Third preseason game equals dress rehearsal for Ravens starters

Ravens quarterback Joe Flacco gathers with teammates including members of the offensive line after practice.
Ravens quarterback Joe Flacco gathers with teammates including members of the offensive line after practice. (Algerina Perna, Baltimore Sun)

Over the last two weeks, the Ravens' starters have remained in preseason form.

The first-team offense has gotten in the end zone once on seven total drives. The first-team defense has barely touched the opposing quarterback while the secondary has allowed a receiver to eclipse the 100-yard plateau in consecutive weeks.

With the starters expected to play sparingly — if at all — in next week's preseason finale against the St. Louis Ramsat the Edward Jones Dome, the Ravens' Thursday night matchup with the Jacksonville Jaguars at M&T Bank Stadium is essentially their last chance to build some momentum heading into the Sept. 10 season opener against the Cincinnati Bengals.

"I guess that's the way we're trained to kind of look at it, just because [this] is the game [starters] play the most in," said Ravens quarterback Joe Flacco, who, like the rest of the starters, could play as many as three quarters versus the Jaguars. "We want to go out there and we want to play well, but at the same time, we need to clean some things up and see what we're getting better at and see what we still need to work on maybe even a little bit more. So, like I said, I think we're kind of trained to maybe look at it like a dress rehearsal, and we want to go out there and let it all go and be successful."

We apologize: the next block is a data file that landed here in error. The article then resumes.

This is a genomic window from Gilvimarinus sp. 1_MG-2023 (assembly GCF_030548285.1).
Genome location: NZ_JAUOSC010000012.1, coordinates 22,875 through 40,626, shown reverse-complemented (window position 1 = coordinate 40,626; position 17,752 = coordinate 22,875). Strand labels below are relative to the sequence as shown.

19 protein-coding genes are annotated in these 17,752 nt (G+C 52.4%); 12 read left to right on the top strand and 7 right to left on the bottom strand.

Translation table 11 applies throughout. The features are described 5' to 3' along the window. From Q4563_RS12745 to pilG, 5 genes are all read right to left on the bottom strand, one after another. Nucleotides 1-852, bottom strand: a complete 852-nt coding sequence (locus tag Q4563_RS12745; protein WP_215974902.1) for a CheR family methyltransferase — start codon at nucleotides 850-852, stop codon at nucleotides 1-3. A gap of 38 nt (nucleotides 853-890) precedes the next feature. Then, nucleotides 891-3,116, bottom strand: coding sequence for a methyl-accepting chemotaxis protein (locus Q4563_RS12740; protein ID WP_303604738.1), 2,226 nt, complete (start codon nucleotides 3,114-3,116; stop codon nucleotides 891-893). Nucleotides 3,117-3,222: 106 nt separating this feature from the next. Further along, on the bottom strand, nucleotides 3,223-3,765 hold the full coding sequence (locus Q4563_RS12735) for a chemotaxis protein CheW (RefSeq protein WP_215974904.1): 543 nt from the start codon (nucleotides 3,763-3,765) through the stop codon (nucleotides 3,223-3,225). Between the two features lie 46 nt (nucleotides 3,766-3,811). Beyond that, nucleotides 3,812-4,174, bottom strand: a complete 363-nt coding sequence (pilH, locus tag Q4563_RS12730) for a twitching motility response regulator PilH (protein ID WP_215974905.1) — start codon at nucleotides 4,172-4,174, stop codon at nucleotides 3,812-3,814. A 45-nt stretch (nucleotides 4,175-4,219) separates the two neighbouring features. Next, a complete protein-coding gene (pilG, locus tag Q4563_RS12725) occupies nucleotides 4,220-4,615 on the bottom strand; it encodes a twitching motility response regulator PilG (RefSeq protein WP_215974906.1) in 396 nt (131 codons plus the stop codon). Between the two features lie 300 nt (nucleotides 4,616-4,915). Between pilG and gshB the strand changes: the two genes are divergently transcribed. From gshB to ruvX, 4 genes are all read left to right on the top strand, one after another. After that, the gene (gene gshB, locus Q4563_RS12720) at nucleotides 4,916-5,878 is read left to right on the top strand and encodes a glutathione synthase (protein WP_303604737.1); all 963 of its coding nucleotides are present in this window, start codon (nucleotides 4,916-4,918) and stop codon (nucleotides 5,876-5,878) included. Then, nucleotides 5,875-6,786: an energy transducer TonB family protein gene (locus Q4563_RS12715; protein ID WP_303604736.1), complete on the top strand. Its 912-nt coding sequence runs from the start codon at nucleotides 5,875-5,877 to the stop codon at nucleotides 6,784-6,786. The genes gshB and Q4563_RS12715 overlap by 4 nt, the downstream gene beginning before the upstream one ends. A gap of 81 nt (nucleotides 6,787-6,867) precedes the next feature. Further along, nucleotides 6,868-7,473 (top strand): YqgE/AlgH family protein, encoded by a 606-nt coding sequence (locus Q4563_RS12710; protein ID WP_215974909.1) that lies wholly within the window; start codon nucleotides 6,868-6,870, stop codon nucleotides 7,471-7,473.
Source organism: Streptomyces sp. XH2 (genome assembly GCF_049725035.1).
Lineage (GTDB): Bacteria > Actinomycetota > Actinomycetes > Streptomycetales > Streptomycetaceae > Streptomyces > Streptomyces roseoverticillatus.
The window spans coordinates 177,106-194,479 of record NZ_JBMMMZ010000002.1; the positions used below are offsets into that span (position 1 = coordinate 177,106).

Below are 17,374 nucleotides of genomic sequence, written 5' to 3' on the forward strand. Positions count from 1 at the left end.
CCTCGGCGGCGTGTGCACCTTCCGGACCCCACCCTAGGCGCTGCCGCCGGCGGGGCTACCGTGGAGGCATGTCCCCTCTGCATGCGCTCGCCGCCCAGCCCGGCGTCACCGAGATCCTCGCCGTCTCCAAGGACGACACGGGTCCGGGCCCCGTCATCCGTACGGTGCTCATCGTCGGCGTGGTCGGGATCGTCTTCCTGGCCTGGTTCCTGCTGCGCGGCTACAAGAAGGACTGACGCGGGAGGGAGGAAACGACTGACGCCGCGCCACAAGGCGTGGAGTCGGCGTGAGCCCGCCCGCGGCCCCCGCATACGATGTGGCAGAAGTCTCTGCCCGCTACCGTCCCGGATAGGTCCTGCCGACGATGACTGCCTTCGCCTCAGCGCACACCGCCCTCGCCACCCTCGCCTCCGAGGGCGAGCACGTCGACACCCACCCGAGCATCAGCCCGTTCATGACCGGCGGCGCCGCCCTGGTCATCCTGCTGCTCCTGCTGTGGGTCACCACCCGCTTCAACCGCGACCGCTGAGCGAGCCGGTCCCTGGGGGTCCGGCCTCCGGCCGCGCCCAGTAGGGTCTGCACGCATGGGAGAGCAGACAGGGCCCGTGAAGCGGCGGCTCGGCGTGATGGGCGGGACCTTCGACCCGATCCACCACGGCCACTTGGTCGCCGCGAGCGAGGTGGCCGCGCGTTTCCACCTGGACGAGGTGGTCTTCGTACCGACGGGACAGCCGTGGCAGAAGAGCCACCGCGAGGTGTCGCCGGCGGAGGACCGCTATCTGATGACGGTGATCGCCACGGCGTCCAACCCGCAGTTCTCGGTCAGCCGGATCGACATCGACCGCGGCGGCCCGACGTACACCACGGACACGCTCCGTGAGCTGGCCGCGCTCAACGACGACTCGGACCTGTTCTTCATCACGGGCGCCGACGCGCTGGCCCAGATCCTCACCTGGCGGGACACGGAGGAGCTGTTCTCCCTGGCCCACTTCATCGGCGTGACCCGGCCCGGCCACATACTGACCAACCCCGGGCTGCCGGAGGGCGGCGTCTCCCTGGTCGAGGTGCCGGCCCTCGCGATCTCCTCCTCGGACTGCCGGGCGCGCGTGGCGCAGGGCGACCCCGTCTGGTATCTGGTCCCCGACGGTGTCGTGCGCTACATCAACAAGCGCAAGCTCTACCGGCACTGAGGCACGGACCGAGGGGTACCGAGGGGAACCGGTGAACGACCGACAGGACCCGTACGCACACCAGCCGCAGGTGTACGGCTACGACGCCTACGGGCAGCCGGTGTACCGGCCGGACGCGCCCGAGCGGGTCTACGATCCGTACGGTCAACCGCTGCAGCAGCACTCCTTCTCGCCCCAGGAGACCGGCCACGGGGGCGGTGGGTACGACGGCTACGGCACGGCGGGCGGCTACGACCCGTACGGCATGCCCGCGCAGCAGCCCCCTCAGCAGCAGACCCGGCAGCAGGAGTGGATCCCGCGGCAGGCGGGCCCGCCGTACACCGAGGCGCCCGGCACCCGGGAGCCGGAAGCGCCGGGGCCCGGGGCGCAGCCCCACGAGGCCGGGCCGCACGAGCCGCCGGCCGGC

The Ravens are 1-1 so far this preseason, but beyond the end result Thursday, there are several areas that will garner the full attention of Ravens coach John Harbaugh and his coaching staff:

Sustaining and finishing drives

In the Ravens' 31-7 victory against the Atlanta Falcons in the preseason opener, Flacco and the first-team offense didn't get a first down on their first three drives. In a 27-12 loss to the Detroit Lions last week, Flacco directed three extended drives, the shortest one ending at midfield. However, the end result was two field goals and a Sam Koch punt.

"I think the biggest thing … is just finishing off drives — getting down in the red zone and putting touchdowns on the board," Flacco said.

Flacco has been solid, completing 16-of-24 passes for 167 yards, a touchdown and no interceptions. Pro Bowl running back Ray Rice has been extremely quiet in limited opportunities with eight rushes for 16 yards and two catches for 11 yards.

The performance of the offensive line, which wasn't good against Atlanta but improved significantly — at least in pass blocking — last week versus Detroit, will be the biggest key for the offense in being able to finish drives in the opponent's end zone. A holding penalty on tackle Michael Oher and a sack of Flacco helped stall drives short of a touchdown last week.

Generate a pass rush

A big concern coming into the season after the offseason Achilles injury to reigning NFL Defensive Player of the Year Terrell Suggs has only intensified as the Ravens have two sacks and six quarterback hits through two preseason games.